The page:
Cork Forests Could be Displaced by Plastic Corks
LISBON, Portugal, December 24, 2002 (ENS) - You might not give a second thought to what kind of stopper you pull out of a bottle of wine, but sustainable development advocates wish that you would. Conservation groups like the WWF are concerned that the wine industry is moving away from natural cork, a shift that they believe could ultimately cause an environmental and economic crisis in several parts of the Mediterranean region.
The Mediterranean produces some 99 percent of the world's cork, which is harvested in an environmentally sustainable manner. The cork bark is stripped off the mature trees, which can live for some 200 years. With careful management each tree can be harvested throughout its lifetime, and the cork oak forests provide important habitat for an array of wildlife.
Some winemakers believe these synthetic stoppers protect the wine from becoming "corked," a term used to describe wine that has been spoiled from contamination. Although wine can be spoiled by things other than a tainted cork, the primary concern comes from 2,4,6-Trichloroanisole (TCA), which is a compound nurtured by cork that can spoil the wine's flavor.
Industry estimates on wines noticeably tainted with TCA range as high as four percent to less than one percent. The cork industry, through various trade groups, is seeking to eliminate TCA through improved testing and monitoring of cork supplies.
Although sustainable development advocates fear the rise in synthetic stoppers, few in the wine industry seem concerned. According to Cork Supply USA, the largest provider of natural cork stoppers in the United States, improved cork harvesting techniques and a rising demand for wine throughout the world has the cork industry in fine shape.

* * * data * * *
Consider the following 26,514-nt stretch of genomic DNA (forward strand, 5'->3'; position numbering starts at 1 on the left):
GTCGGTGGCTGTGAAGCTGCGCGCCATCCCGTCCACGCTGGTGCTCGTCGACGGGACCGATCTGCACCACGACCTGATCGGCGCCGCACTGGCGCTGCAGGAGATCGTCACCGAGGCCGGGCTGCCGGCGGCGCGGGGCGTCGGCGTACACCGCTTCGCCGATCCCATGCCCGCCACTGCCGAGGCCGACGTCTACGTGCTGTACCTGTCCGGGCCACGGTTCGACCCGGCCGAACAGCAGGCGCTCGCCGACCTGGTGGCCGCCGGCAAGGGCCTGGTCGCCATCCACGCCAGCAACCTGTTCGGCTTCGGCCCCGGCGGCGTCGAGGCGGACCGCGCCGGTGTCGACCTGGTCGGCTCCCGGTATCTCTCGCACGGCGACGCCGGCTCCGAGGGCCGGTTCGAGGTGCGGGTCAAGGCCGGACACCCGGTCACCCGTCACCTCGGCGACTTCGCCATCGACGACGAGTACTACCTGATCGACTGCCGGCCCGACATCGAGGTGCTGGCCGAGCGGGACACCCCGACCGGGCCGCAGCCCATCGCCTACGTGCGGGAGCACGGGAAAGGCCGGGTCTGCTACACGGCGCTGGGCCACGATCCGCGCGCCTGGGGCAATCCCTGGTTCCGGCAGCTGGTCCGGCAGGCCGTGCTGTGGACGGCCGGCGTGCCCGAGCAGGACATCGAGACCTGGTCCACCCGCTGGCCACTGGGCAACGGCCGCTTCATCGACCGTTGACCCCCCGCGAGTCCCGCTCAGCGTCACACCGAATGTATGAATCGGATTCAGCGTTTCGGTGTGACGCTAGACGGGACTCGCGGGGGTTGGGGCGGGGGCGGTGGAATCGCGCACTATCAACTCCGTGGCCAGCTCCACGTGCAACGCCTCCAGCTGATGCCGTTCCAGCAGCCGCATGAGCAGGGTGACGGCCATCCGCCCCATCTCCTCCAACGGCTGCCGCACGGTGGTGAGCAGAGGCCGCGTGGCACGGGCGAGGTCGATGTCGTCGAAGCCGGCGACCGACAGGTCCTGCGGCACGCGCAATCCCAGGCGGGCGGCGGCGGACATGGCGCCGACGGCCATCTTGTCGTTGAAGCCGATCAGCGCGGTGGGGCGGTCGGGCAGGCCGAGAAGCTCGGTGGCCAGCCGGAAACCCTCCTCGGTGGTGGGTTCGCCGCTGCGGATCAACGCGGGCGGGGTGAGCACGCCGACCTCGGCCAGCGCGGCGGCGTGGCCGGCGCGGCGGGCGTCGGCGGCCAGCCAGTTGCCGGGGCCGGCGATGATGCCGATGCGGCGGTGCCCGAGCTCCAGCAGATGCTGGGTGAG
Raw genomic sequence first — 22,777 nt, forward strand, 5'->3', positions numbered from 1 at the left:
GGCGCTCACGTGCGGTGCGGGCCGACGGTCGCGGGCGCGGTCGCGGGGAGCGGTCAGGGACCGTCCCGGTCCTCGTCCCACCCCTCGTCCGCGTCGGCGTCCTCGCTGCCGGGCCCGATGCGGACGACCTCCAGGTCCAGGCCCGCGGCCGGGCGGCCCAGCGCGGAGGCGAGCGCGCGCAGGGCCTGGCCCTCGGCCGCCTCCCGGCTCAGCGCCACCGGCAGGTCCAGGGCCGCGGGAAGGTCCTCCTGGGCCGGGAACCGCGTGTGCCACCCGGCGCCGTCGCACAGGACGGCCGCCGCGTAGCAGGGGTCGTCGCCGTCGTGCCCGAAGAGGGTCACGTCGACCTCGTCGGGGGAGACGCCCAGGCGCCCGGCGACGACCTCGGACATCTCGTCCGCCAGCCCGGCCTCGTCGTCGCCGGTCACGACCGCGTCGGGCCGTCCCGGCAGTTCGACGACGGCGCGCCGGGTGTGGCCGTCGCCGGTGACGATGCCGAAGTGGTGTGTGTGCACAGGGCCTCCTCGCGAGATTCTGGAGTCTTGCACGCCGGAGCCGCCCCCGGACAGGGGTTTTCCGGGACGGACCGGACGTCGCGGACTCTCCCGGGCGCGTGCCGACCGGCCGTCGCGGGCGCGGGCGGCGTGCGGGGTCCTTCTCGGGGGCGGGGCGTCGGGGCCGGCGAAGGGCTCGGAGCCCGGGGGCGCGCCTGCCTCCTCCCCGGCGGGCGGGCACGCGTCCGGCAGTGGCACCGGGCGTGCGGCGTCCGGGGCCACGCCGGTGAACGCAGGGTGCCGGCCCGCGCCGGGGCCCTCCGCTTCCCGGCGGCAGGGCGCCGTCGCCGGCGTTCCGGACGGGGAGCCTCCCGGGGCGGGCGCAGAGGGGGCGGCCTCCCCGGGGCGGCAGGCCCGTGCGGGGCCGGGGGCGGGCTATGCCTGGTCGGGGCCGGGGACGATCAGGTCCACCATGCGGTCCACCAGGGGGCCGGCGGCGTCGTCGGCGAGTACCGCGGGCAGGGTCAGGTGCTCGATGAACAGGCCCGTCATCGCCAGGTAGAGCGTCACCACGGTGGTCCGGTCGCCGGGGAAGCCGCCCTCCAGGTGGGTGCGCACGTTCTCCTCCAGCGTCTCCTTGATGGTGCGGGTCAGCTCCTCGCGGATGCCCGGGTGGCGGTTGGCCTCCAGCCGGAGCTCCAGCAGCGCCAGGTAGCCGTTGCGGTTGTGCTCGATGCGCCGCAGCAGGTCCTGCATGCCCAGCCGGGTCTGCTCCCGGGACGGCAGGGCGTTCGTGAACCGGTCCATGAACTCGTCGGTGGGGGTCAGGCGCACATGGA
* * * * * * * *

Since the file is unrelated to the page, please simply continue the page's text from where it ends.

"Now more than ever, the future for natural cork is bright," said Cork USA president Jochen Michalski. "There will be enough cork to ensure buyers of a reliable and stable market, and with the large investments that some of the top wine cork producers in Portugal have made to improve quality in recent years, taint level in processed wine corks is approaching zero."
Portuguese cork oak forests have been increasing at a rate of three percent annually for the past 20 years, Michalski added.
The concern from groups like the WWF comes from the potential impact of a weakening market for natural cork on the cork oak forests. It is the economic value of these forests that has ensured their survival, argues Clara Landeiro, the Portuguese coordinator for WWF's Green Belt Against Desertification project.
The cork industry also indirectly supports local agriculture as villagers graze cattle, sheep and goats in the forests, and also collect fruits and honey that are used in local produce.
The loss of the cork oak forests would shatter this economy and could easily lead to desertification, Landeiro says, as the cork trees are replaced by other forms of agriculture that are less sustainable and often non-indigenous. Cork oak forests are also less susceptible to wildfires, which destroy some 600,000 to 800,000 hectares of Mediterranean forests each year.
Two wildlife species, the Iberian lynx and the Iberian imperial eagle, are both seriously endangered, but can survive within cork oak forests. If the forests suffer, the outlook for these native animals will also worsen.
WWF estimates the Iberian lynx population has decreased some 90 percent in the past 15 years and population estimates range from 1,000 to only 150. It is the most threatened carnivore in Europe.
Wine stoppers account for only 15 percent of the cork production by weight, but bring in some 80 percent of the harvest by value. Cork is also used for insulation materials, tiles and other industrial applications. It also has more creative uses - last summer two Americans built a 27 foot ship out of 165,321 corks. They successfully sailed the cork boat on the Douro River in Portugal.
For more information on cork oak forests, see: http://www.corkqc.com
Click here to see the WWF's position on cork forest conservation.